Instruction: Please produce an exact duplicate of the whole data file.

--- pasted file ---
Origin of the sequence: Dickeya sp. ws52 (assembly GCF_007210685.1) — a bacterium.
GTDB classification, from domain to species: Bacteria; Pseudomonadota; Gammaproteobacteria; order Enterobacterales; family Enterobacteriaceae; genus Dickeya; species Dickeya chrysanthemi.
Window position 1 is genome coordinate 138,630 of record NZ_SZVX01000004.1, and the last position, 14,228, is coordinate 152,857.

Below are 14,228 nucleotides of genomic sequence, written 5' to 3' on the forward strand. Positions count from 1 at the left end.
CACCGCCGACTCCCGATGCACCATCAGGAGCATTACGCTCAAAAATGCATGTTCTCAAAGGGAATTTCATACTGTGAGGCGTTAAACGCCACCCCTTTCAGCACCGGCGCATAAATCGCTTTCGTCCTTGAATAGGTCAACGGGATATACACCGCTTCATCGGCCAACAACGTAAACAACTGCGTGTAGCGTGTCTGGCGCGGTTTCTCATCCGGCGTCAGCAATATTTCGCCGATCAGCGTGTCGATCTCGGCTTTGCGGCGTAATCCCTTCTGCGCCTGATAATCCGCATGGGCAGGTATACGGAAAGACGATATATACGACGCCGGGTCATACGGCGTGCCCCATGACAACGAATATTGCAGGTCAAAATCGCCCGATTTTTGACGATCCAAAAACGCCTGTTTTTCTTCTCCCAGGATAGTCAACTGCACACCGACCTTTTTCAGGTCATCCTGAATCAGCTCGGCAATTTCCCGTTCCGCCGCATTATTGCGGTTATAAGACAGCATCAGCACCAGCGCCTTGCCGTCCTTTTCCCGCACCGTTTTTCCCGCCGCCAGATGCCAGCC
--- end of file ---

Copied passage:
Origin of the sequence: Dickeya sp. ws52 (assembly GCF_007210685.1) — a bacterium.
GTDB classification, from domain to species: Bacteria; Pseudomonadota; Gammaproteobacteria; order Enterobacterales; family Enterobacteriaceae; genus Dickeya; species Dickeya chrysanthemi.
Window position 1 is genome coordinate 138,630 of record NZ_SZVX01000004.1, and the last position, 14,228, is coordinate 152,857.

Below are 14,228 nucleotides of genomic sequence, written 5' to 3' on the forward strand. Positions count from 1 at the left end.
CACCGCCGACTCCCGATGCACCATCAGGAGCATTACGCTCAAAAATGCATGTTCTCAAAGGGAATTTCATACTGTGAGGCGTTAAACGCCACCCCTTTCAGCACCGGCGCATAAATCGCTTTCGTCCTTGAATAGGTCAACGGGATATACACCGCTTCATCGGCCAACAACGTAAACAACTGCGTGTAGCGTGTCTGGCGCGGTTTCTCATCCGGCGTCAGCAATATTTCGCCGATCAGCGTGTCGATCTCGGCTTTGCGGCGTAATCCCTTCTGCGCCTGATAATCCGCATGGGCAGGTATACGGAAAGACGATATATACGACGCCGGGTCATACGGCGTGCCCCATGACAACGAATATTGCAGGTCAAAATCGCCCGATTTTTGACGATCCAAAAACGCCTGTTTTTCTTCTCCCAGGATAGTCAACTGCACACCGACCTTTTTCAGGTCATCCTGAATCAGCTCGGCAATTTCCCGTTCCGCCGCATTATTGCGGTTATAAGACAGCATCAGCACCAGCGCCTTGCCGTCCTTTTCCCGCACCGTTTTTCCCGCCGCCAGATGCCAGCC